Mystery of W
In this blog, I want to go over a few related topics. First, I want to answer what “W” stands for in oil type. Then, I want to go over how they are categorized and their effectiveness.
Ever wonder what “W” stands for on an oil label, like 10W-30? Let me change up the question. If I ask you, “what does ‘W’ stand for on an oil label,” how will you answer? More often than not, the “W” is mistaken for “weight.” Weight for oil, as most commonly thought. In fact, we receive many inquiries regarding if Polytron MTC will mix with “10 weight oil” and such. Admittedly, I, too, am guilty for using such phrases, as it is so commonly used in the general public and, of course, doesn’t the “Weight” start with a “W” anyways? Let’s go over how oil types are classified.
Short Answer: W stands for Winter
“W” stands for “winter.” When oil grades are hyphenated (i.e. 10W-30), this indicates range of viscosity attainable with this particular oil, namely it behaves like 10 weight oil (less viscous) when it is cold or “winter” and thanks to viscosity modifiers (manufacturer added oil additives), it will behave like 30 weight oil (more viscous) when hot.
Continuing the discussion from short answer above, Society of Automotive Engineers, or SAE, has successfully deployed motor oil grading system, which we all use universally. The confusion of using “weight” all started from SAE J300 designation rules for single-grade oil. Often, single-grade oil is used in industrial applications where temperature does not vary significantly or for specialty uses, including certain classic cars, air compressors, and lawnmowers. According to the definition SAE J300, there are 11 single-grade oil types available: 0W, 5W, 10W, 15W, 20W, 25W, 20, 30, 40, 50, and 60. All the numerical values are correctly referred to as “weight” or “straight-weight” oils. It is correct to say 20 weight oil for 20; 5W shall be called 5 weight winter-grade oil. Yes, that W remains “winter” no matter what.
So what is the difference between single-grade and multi-grade oil? Single-grade oil worked great when the application did not demand for wide temperature ranges, like cars. An engine from an automobile will see extreme temperature change. If you live in Kodiak, Alaska, and start your car, the engine may be at -30F, so is the motor oil inside. When you drive down to a store, thanks to thermostat and combustion heating, the engine might warm to 180F, so does the oil inside. That is 210F change in temperature! As you can see, if single-grade oil was used in such application that was designed to perform only at -30F, engine will likely to seize or detrimental wear could occur at 210F, and vice versa, assuming no Polytron MTC oil additive has been applied.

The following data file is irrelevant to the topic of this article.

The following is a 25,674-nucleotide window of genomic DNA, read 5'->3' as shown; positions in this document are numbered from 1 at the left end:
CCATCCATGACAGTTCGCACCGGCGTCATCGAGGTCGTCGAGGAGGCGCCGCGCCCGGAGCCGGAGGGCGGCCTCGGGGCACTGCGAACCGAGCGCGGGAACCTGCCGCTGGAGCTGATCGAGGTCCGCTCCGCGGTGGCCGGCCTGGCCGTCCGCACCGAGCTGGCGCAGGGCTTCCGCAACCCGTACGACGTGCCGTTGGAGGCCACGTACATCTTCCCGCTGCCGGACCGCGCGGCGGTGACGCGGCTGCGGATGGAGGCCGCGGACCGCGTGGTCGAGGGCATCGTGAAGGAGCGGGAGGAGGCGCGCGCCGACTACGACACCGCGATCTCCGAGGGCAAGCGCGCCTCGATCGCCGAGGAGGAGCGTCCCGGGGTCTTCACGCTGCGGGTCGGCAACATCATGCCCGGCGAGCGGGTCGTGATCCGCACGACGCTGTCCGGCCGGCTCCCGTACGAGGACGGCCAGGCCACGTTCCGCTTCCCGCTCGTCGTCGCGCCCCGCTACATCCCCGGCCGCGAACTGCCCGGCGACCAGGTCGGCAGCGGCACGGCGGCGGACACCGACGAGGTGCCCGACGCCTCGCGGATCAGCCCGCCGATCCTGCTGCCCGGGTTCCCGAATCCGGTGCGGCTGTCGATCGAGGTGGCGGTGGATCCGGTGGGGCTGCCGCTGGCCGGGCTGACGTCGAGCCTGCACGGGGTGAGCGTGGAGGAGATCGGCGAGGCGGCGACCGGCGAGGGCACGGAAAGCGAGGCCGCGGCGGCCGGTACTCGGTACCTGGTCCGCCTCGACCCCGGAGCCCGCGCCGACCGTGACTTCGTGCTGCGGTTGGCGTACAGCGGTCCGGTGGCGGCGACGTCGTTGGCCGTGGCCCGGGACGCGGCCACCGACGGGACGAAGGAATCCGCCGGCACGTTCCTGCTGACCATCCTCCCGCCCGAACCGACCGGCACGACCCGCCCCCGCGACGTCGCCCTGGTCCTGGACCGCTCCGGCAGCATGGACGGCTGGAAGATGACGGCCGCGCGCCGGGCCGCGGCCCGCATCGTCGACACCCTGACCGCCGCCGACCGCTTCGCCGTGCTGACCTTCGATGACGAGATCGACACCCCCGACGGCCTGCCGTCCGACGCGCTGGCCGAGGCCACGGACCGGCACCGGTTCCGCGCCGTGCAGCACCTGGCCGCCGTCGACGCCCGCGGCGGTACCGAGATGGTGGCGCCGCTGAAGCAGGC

Multi-grade is then, simply, advanced motor oil that can transform the viscosity depending on the operating temperature to most optimally run your engine. You would want low viscosity (easy to flow, like water) when you are cold, and higher viscosity (hard to flow, like honey) when you are hot. The effect of such abilities come from specialized polymer additives called Viscosity Index Improvers (VIIs), added at motor oil manufacturer. Note that viscosity of different grades varies logarithmic with temperature, that is, change in viscosity is 10 times more than change in temperature. This is getting bit too long now, so I will stop here. Well, with little more fun stuff!
- It is possible to make multi-grade oil without VIIs. If this happens, it is allowed to be sold as either single-grade extremes, such as 20W-20 without VII, can be sold as 20W single-grade or 20 weight single-grade.
- Motor oil grades are NOT same as gear and axle oil grades! SAE J306 defines the gear oil grades differently, and therefore higher number oils, like 75W-140, does not imply it is more viscous than motor oil because they are on different scales!
- Polytron MTC is premixed with 10W-30; one of the most common motor oil to mix efficiently with your main oil. We also produces Full-synthetic and Semi-synthetic motor oil with Polytron mixed in.